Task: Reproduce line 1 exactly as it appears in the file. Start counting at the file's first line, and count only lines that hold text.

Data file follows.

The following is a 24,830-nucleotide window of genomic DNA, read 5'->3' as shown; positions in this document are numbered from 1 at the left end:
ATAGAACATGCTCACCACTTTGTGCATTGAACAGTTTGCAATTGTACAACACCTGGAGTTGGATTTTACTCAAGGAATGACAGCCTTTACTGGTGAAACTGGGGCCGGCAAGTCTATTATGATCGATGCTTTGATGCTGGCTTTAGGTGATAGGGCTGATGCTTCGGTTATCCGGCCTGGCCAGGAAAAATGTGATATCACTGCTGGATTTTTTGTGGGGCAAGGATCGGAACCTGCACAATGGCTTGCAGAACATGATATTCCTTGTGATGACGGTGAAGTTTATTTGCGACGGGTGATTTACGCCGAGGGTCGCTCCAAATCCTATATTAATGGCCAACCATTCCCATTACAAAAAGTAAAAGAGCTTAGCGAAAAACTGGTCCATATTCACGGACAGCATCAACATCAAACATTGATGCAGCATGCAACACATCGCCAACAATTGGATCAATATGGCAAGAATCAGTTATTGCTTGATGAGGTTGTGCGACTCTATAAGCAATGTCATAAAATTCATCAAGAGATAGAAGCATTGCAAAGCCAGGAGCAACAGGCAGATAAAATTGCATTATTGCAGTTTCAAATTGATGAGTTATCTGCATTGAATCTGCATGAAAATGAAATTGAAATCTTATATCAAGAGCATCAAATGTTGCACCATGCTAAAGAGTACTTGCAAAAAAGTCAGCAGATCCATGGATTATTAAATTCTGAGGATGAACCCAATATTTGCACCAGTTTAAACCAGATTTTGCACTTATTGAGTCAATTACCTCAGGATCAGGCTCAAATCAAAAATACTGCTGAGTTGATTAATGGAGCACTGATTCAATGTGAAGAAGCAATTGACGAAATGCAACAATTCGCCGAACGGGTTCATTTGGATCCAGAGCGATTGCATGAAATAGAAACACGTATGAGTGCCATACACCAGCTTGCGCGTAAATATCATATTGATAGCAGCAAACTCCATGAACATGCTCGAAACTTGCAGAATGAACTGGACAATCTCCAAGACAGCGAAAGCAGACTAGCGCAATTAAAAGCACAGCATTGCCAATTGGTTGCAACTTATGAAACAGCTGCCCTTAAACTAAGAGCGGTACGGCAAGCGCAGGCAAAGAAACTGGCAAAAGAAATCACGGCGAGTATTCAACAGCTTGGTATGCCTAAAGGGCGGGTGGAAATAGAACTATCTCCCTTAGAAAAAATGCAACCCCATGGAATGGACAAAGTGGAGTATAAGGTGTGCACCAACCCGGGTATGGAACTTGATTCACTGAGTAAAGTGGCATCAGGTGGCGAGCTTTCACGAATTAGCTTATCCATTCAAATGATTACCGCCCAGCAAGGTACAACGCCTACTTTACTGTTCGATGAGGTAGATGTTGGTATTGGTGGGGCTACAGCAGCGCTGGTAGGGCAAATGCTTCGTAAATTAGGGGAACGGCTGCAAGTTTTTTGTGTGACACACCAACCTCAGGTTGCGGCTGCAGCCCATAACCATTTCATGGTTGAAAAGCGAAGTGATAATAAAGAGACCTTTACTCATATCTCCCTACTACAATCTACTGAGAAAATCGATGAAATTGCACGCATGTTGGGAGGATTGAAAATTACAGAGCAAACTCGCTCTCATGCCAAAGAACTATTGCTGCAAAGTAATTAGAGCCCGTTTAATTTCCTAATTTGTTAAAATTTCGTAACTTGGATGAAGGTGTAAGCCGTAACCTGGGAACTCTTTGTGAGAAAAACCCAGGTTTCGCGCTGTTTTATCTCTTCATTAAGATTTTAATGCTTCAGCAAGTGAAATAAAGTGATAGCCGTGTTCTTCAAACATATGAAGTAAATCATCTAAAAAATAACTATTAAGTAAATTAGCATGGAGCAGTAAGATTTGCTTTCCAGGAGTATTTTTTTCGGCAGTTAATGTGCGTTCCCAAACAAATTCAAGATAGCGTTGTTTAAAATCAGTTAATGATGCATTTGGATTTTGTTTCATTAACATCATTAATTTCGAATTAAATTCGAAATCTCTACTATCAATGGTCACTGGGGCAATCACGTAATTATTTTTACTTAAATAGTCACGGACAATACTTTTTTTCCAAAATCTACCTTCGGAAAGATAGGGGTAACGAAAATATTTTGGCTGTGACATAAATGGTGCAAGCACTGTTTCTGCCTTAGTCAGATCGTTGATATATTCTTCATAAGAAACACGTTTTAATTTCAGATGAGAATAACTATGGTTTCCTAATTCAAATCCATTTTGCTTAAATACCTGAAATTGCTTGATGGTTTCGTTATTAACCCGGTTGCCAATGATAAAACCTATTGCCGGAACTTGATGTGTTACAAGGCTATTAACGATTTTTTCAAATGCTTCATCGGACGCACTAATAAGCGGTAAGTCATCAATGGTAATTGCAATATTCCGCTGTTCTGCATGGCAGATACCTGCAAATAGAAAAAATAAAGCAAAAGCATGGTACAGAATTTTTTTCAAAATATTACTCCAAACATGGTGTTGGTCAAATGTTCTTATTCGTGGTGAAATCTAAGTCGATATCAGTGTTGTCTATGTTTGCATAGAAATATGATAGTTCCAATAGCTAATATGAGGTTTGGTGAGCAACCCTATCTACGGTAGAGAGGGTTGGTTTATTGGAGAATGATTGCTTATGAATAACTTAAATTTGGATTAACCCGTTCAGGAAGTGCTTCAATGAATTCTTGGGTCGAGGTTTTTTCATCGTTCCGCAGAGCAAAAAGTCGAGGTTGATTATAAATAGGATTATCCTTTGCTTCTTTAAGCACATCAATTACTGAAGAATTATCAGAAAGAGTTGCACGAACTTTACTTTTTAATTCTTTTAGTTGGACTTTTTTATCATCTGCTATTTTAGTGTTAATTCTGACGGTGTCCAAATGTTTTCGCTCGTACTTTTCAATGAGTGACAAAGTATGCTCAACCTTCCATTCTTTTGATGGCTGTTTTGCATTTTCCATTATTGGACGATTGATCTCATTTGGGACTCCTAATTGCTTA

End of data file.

The following is a 24,830-nucleotide window of genomic DNA, read 5'->3' as shown; positions in this document are numbered from 1 at the left end: